Autologous stem cell transplantation (ASCT) continues to play a crucial role in the treatment of multiple myeloma, particularly for high-risk patients, according to Dr. Marc J. Braunstein of NYU Langone Health – Long Island. One emerging trend in the current patient population is the use of quadruplet regimens, but the existing randomized data fails to conclusively determine whether these patients still require stem cell transplantation. While most studies have focused on triplet regimens, the question of whether quadruplet induction can eliminate the need for stem cell transplant remains a pressing concern.
The selection of the optimal proteasome inhibitors (PIs) for induction treatment is also a subject of ongoing debate in the medical community. Studies have examined the use of carfilzomib (Kyprolis) in both triplet and quadruplet regimens, consistently showing benefits with this agent. Similarly, integrating lenalidomide (Revlimid), bortezomib (Velcade), and dexamethasone, with or without a monoclonal antibody, has yielded positive outcomes. However, a dearth of head-to-head data exists, specifically comparing triplet induction regimens featuring either bortezomib or carfilzomib as the PI of choice. Furthermore, studies investigating triplet regimens in patients who did not undergo stem cell transplant have failed to demonstrate significant differences in outcomes between triplets containing bortezomib or carfilzomib in the upfront setting.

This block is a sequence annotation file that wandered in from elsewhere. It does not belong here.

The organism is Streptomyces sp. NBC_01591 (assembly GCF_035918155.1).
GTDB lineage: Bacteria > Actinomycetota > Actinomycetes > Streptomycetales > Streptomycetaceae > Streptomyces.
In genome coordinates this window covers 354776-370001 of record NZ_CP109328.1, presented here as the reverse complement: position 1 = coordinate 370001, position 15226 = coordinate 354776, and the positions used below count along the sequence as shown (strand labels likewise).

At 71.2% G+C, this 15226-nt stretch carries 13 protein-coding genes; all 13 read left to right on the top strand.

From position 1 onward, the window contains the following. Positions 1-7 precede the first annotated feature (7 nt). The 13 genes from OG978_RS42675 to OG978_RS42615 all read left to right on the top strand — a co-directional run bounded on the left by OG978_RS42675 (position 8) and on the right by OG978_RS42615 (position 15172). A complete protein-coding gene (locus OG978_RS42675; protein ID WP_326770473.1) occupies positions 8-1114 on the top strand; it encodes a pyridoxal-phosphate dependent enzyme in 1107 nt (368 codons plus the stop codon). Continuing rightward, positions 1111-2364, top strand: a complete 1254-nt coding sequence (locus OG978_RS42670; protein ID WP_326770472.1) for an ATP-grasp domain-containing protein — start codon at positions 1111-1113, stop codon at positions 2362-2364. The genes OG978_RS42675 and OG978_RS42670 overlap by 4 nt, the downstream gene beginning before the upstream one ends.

Overall, these findings highlight the need for further research to better understand when ASCT should be recommended for multiple myeloma patients. Determining the efficacy of quadruplet regimens, the optimal choice of PIs, and the impact of stem cell transplantation on treatment outcomes are crucial areas to address in order to optimize the management of this disease.